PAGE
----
Traumas can interfere with several memory functions. Dr. Bessel van der Kolk divided these functional disturbances into four sets: traumatic amnesia, global memory impairment, dissociative processes and traumatic memories' sensorimotor organization. Traumatic amnesia involves the loss of remembering traumatic experiences. The younger the subject and the longer the traumatic event is, the greater the chance of significant amnesia. Global memory impairment makes it difficult for these subjects to construct an accurate account of their present and past history. Dissociation refers to memories being stored as fragments and not as unitary wholes. Not being able to integrate traumatic memories seems to be the main element which leads to PTSD. In the sensorimotor organization of traumatic memories, sensations are fragmented into different sensory components.[13]

Psychogenic and organic amnesia

Clinically, psychogenic amnesia is characterized by the loss of the ability to retrieve stored memory without having damages to the brain; while organic amnesia is characterized by damages to the medial or anterior temporal and/or prefrontal regions caused by stroke, traumatic brain injury, ischemia, and encephalitis.[2][5] Some characteristics that define organic amnesia is the maintenance of personal identity, basic semantic knowledge and procedural skills as well as neuroradiological images showing cerebral damage to the cortical and/or subcortical areas known to be associated with long-term memory while some characteristics that define psychogenic amnesia is the loss of personal identity, semantic knowledge, and procedural abilities at least in the early phase of amnesia as well as damage directly affecting cerebral areas critical for memory functioning that cannot be detected in clinical history or neuroradiological exams.[5]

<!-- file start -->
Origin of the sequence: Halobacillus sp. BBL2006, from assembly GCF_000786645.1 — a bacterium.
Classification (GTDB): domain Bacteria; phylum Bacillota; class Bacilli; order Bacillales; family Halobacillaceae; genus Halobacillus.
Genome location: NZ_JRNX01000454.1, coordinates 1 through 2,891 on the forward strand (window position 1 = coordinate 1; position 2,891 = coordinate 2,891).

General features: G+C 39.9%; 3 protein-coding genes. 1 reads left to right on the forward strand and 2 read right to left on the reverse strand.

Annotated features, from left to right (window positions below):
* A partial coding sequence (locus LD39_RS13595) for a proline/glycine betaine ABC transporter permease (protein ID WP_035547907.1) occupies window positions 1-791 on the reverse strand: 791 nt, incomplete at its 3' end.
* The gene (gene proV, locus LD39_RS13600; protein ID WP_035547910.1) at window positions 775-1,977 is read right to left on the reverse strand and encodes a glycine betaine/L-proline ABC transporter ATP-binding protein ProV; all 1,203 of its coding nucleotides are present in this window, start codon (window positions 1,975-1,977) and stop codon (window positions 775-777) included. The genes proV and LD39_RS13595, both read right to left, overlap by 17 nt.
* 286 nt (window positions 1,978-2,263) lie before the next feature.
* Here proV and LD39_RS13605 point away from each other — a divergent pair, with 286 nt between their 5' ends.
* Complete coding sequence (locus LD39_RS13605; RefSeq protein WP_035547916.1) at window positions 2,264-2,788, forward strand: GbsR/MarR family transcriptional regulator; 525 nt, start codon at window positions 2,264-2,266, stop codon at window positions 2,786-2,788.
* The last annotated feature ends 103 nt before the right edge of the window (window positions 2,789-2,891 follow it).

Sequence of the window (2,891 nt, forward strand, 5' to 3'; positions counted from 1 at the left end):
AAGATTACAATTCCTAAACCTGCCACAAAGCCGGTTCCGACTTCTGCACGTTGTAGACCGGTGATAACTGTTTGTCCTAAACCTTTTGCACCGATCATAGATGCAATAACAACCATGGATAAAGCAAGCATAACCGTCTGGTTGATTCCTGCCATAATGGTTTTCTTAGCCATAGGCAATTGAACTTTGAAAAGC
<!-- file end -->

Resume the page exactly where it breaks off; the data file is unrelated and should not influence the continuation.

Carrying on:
Imaging of psychogenic amnesia

Psychogenic amnesia is defined by the lack of structural damage to the brain, but upon functional imaging, an abnormal brain activity can be seen.[14] Tests using functional magnetic resonance imaging suggest that patients with psychogenic amnesia are unable to retrieve emotional memories normally during the amnesic period, suggesting that changes in the limbic functions are related to the symptoms of psychogenic amnesia.[9] By performing a positron emission tomography activation study on psychogenic amnesic patients with face recognition, it was found that activation of the right anterior medial temporal region including the amygdala was increased in the patient whereas bilateral hippocampal regions increased only in the control subjects, demonstrating again that limbic and limbic-cortical functions are related to the symptoms of psychogenic amnesia.[3]

Risk factors